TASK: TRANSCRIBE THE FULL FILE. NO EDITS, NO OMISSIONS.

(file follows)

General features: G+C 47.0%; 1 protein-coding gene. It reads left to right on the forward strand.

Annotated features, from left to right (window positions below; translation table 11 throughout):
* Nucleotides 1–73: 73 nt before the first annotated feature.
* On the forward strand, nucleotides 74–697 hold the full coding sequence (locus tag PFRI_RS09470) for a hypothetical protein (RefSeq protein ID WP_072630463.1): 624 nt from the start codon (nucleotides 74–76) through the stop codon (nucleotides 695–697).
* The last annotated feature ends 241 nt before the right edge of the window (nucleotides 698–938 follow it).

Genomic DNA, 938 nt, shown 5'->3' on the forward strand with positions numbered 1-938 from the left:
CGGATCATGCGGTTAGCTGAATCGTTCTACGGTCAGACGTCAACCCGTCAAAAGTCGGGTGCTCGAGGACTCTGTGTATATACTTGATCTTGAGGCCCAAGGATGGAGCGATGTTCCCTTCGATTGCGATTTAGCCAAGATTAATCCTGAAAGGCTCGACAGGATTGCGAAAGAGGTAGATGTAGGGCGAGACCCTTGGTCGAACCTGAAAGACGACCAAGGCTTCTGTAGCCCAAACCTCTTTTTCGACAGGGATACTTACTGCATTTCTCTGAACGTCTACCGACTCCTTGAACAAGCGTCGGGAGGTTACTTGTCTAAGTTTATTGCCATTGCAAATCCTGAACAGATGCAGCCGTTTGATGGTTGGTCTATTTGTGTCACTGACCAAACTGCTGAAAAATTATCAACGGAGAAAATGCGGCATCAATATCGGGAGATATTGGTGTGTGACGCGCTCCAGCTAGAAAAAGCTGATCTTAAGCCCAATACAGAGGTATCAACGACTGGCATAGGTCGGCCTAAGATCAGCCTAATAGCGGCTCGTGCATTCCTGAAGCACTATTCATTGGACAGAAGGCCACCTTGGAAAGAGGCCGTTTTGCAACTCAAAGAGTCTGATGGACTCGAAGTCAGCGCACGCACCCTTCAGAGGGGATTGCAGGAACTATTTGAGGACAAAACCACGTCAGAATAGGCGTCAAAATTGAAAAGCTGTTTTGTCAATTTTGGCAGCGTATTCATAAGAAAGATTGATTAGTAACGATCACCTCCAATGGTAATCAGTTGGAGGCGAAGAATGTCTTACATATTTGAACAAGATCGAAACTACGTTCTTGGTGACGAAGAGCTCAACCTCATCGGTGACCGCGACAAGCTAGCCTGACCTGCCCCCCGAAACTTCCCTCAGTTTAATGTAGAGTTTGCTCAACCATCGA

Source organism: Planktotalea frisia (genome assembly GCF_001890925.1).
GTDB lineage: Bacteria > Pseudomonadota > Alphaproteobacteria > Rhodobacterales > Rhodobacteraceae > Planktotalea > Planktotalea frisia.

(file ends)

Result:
General features: G+C 47.0%; 1 protein-coding gene. It reads left to right on the forward strand.

Annotated features, from left to right (window positions below; translation table 11 throughout):
* Nucleotides 1–73: 73 nt before the first annotated feature.
* On the forward strand, nucleotides 74–697 hold the full coding sequence (locus tag PFRI_RS09470) for a hypothetical protein (RefSeq protein ID WP_072630463.1): 624 nt from the start codon (nucleotides 74–76) through the stop codon (nucleotides 695–697).
* The last annotated feature ends 241 nt before the right edge of the window (nucleotides 698–938 follow it).

Genomic DNA, 938 nt, shown 5'->3' on the forward strand with positions numbered 1-938 from the left:
CGGATCATGCGGTTAGCTGAATCGTTCTACGGTCAGACGTCAACCCGTCAAAAGTCGGGTGCTCGAGGACTCTGTGTATATACTTGATCTTGAGGCCCAAGGATGGAGCGATGTTCCCTTCGATTGCGATTTAGCCAAGATTAATCCTGAAAGGCTCGACAGGATTGCGAAAGAGGTAGATGTAGGGCGAGACCCTTGGTCGAACCTGAAAGACGACCAAGGCTTCTGTAGCCCAAACCTCTTTTTCGACAGGGATACTTACTGCATTTCTCTGAACGTCTACCGACTCCTTGAACAAGCGTCGGGAGGTTACTTGTCTAAGTTTATTGCCATTGCAAATCCTGAACAGATGCAGCCGTTTGATGGTTGGTCTATTTGTGTCACTGACCAAACTGCTGAAAAATTATCAACGGAGAAAATGCGGCATCAATATCGGGAGATATTGGTGTGTGACGCGCTCCAGCTAGAAAAAGCTGATCTTAAGCCCAATACAGAGGTATCAACGACTGGCATAGGTCGGCCTAAGATCAGCCTAATAGCGGCTCGTGCATTCCTGAAGCACTATTCATTGGACAGAAGGCCACCTTGGAAAGAGGCCGTTTTGCAACTCAAAGAGTCTGATGGACTCGAAGTCAGCGCACGCACCCTTCAGAGGGGATTGCAGGAACTATTTGAGGACAAAACCACGTCAGAATAGGCGTCAAAATTGAAAAGCTGTTTTGTCAATTTTGGCAGCGTATTCATAAGAAAGATTGATTAGTAACGATCACCTCCAATGGTAATCAGTTGGAGGCGAAGAATGTCTTACATATTTGAACAAGATCGAAACTACGTTCTTGGTGACGAAGAGCTCAACCTCATCGGTGACCGCGACAAGCTAGCCTGACCTGCCCCCCGAAACTTCCCTCAGTTTAATGTAGAGTTTGCTCAACCATCGA

Source organism: Planktotalea frisia (genome assembly GCF_001890925.1).
GTDB lineage: Bacteria > Pseudomonadota > Alphaproteobacteria > Rhodobacterales > Rhodobacteraceae > Planktotalea > Planktotalea frisia.